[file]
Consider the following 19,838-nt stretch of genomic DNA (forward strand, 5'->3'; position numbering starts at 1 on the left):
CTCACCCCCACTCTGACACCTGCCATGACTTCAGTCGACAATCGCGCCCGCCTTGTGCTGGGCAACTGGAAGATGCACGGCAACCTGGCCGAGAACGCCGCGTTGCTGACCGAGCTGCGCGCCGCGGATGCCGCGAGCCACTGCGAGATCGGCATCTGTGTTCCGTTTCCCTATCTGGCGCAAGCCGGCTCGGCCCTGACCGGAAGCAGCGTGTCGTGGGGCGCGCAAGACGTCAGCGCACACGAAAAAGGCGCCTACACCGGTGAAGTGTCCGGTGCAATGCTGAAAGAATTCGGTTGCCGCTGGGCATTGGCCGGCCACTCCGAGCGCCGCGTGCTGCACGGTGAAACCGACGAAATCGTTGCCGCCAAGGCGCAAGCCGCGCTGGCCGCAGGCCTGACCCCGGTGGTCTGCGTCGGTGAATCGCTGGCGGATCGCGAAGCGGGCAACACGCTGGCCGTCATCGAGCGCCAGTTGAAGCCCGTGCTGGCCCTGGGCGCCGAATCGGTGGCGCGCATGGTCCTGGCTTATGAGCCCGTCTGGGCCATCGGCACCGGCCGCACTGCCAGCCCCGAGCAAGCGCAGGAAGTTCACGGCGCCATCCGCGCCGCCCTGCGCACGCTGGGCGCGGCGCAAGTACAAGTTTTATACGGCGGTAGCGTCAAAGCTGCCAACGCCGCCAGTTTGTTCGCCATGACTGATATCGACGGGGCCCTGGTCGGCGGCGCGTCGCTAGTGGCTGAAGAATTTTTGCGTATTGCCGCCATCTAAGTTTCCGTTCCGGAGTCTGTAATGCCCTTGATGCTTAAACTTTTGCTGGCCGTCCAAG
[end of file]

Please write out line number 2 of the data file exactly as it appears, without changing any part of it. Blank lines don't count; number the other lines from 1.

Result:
CTCACCCCCACTCTGACACCTGCCATGACTTCAGTCGACAATCGCGCCCGCCTTGTGCTGGGCAACTGGAAGATGCACGGCAACCTGGCCGAGAACGCCGCGTTGCTGACCGAGCTGCGCGCCGCGGATGCCGCGAGCCACTGCGAGATCGGCATCTGTGTTCCGTTTCCCTATCTGGCGCAAGCCGGCTCGGCCCTGACCGGAAGCAGCGTGTCGTGGGGCGCGCAAGACGTCAGCGCACACGAAAAAGGCGCCTACACCGGTGAAGTGTCCGGTGCAATGCTGAAAGAATTCGGTTGCCGCTGGGCATTGGCCGGCCACTCCGAGCGCCGCGTGCTGCACGGTGAAACCGACGAAATCGTTGCCGCCAAGGCGCAAGCCGCGCTGGCCGCAGGCCTGACCCCGGTGGTCTGCGTCGGTGAATCGCTGGCGGATCGCGAAGCGGGCAACACGCTGGCCGTCATCGAGCGCCAGTTGAAGCCCGTGCTGGCCCTGGGCGCCGAATCGGTGGCGCGCATGGTCCTGGCTTATGAGCCCGTCTGGGCCATCGGCACCGGCCGCACTGCCAGCCCCGAGCAAGCGCAGGAAGTTCACGGCGCCATCCGCGCCGCCCTGCGCACGCTGGGCGCGGCGCAAGTACAAGTTTTATACGGCGGTAGCGTCAAAGCTGCCAACGCCGCCAGTTTGTTCGCCATGACTGATATCGACGGGGCCCTGGTCGGCGGCGCGTCGCTAGTGGCTGAAGAATTTTTGCGTATTGCCGCCATCTAAGTTTCCGTTCCGGAGTCTGTAATGCCCTTGATGCTTAAACTTTTGCTGGCCGTCCAAG